BACKGROUND: The declaration of COVID-19 a pandemic by the World Health Organization on 11 March 2020 marked the beginning of a global health crisis of an unprecedented nature and scale. The approach taken by countries across the world varied widely, however, the delivery of frontline healthcare was consistently recognised as being central to the pandemic response. This study aimed to identify and explore the issues currently facing pharmacy teams across Commonwealth countries during the COVID-19 pandemic. The study also evaluates pharmacy professionals' understanding of key knowledge areas from the COVID-19 webinar hosted by the Commonwealth Pharmacists' Association (CPA).
METHOD: A quantitative survey-based approach was adopted, using a 32-item questionnaire developed from the literature on pharmacy and pandemic response. The survey was hosted on Survey Monkey and pilot tested. The final survey was disseminated by CPA member organisations. A 6-item online questionnaire was sent via email to all attendees of CPA's COVID-19 webinar. Descriptive statistics on frequency distributions and percentages were used to analyse the responses. Data were analysed using Microsoft® Excel (2010).
RESULTS: There were 545 responses from pharmacy professionals across 31/54 Commonwealth countries in Africa, Asia, the Americas, Europe and the Pacific. Majority of the respondents reported being at least somewhat worried (90%) and more than 65% were very worried or extremely about the impact of COVID-19 on them personally and professionally. Nearly two-thirds of respondents stated finding it somewhat difficult or very difficult to work effectively during the pandemic. Challenges mostly faced by pharmacy professionals working remotely included; general anxiety about the impact of COVID-19 on their lives (12%), and difficulties in communicating with their co-workers (12%). Most pharmacy professionals had not previously been actively involved in a global health emergency (82%) nor obtained training on global/public health emergency preparedness (62%). Between 45 and 97% of the COVID-19 webinar attendees provided the correct answers to post-webinar questions, suggesting some improvement in knowledge.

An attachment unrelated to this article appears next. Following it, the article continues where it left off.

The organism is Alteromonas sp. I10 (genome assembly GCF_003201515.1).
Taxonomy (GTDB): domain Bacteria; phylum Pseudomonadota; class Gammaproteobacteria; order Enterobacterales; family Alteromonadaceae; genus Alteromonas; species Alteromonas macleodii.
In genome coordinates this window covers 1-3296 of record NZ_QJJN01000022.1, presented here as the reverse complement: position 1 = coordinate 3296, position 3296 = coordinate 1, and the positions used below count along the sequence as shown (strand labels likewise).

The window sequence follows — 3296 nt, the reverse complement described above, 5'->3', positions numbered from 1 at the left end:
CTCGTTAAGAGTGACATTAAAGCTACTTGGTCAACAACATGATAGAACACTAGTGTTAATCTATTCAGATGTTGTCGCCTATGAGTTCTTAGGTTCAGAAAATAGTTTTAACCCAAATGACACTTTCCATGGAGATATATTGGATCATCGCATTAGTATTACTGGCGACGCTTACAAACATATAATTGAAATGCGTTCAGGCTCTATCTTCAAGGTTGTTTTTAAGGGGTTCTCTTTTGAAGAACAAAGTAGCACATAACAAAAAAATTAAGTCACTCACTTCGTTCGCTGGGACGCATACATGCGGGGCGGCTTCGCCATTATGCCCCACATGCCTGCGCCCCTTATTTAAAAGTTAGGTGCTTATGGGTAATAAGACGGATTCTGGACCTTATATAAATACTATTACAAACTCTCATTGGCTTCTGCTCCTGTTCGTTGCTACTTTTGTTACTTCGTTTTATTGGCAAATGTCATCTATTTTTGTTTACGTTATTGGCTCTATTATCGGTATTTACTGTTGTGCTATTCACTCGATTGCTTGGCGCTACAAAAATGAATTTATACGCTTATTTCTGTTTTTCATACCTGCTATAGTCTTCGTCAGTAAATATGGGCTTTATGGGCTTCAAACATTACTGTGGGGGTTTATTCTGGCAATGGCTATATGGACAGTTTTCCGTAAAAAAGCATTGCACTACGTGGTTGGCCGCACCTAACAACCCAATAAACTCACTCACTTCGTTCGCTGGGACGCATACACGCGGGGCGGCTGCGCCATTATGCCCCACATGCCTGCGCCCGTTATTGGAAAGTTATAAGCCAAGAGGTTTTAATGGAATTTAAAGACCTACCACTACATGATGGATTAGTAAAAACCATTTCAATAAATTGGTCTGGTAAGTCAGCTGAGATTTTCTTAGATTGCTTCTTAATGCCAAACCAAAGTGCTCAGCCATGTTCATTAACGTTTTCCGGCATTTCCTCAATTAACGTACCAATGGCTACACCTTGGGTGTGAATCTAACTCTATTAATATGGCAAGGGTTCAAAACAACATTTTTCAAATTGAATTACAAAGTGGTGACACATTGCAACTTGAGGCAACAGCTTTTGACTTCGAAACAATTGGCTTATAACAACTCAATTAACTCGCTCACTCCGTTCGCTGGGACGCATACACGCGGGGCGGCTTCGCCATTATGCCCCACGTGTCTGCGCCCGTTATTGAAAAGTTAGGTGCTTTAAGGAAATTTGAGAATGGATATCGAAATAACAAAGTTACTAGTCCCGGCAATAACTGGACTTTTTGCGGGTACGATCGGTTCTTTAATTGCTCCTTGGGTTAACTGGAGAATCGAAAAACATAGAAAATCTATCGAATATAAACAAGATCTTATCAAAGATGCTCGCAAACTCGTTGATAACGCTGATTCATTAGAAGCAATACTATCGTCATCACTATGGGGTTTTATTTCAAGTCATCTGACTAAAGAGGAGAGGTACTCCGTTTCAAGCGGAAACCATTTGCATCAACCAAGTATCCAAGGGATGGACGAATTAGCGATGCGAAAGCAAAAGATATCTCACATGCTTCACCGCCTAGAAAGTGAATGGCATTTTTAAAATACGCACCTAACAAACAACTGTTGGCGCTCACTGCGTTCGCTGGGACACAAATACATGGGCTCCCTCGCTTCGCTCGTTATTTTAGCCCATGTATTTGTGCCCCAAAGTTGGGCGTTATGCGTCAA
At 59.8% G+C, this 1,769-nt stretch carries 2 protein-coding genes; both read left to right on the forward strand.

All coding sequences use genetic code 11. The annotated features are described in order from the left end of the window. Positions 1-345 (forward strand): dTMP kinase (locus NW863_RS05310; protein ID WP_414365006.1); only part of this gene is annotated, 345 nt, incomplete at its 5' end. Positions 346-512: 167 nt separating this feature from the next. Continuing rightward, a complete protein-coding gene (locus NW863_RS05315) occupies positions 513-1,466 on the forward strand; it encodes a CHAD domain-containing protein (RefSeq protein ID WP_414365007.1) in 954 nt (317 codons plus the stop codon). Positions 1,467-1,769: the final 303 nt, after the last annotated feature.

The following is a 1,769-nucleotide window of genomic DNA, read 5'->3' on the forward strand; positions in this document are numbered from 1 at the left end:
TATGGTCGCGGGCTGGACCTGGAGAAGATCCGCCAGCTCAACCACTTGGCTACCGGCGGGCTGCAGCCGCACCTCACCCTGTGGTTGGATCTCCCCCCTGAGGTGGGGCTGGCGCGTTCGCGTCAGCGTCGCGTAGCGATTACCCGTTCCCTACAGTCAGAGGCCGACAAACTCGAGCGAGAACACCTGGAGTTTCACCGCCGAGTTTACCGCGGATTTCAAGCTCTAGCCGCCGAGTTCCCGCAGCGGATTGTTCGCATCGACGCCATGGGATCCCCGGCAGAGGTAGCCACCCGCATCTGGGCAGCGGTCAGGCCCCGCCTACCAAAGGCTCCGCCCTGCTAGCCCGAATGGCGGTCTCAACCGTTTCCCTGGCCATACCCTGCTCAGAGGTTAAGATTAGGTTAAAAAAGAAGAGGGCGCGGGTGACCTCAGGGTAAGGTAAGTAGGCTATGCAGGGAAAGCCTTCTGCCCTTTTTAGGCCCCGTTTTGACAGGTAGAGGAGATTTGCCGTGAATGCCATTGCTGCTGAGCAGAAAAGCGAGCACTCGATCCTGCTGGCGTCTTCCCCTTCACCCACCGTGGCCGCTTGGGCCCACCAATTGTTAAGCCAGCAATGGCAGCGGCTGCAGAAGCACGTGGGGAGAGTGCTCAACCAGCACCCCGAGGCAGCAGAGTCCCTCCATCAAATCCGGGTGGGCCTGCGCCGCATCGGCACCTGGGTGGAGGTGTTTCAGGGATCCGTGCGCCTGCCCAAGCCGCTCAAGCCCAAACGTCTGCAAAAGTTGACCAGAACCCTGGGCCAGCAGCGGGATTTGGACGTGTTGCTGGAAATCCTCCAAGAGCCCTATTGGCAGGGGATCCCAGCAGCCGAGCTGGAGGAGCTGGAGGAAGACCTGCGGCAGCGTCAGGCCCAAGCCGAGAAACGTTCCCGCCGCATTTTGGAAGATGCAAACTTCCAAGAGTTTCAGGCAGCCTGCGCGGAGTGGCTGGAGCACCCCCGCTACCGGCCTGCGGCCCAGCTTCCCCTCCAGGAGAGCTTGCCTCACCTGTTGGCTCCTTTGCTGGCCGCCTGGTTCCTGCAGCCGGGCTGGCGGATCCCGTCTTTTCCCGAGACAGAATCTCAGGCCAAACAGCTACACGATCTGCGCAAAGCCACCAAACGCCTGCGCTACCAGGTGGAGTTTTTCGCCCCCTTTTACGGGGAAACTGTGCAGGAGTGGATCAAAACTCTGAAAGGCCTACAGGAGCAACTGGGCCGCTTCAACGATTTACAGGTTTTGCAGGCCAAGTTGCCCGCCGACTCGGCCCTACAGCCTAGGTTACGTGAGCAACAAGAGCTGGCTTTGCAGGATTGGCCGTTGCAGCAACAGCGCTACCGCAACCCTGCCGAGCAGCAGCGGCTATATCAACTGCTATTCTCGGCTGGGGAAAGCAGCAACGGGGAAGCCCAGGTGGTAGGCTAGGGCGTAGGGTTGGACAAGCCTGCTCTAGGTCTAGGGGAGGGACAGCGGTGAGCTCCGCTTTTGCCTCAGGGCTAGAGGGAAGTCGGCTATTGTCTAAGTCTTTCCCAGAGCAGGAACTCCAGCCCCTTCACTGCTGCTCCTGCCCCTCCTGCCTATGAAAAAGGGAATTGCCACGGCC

CONCLUSION: Our study confirms pharmacy professionals' concerns about practice during a pandemic and provides preliminary data on the challenges and learning needs of the profession. The CPA has since acted on these findings, providing ongoing opportunities to develop and refine resources for the profession as the pandemic evolves. Pharmacy professionals have also demonstrated improved knowledge on the management of COVID-19 and resources available for professionals.
|Journal||Journal of Pharmaceutical Policy and Practice|
|Publication status||Published - 21 Oct 2020|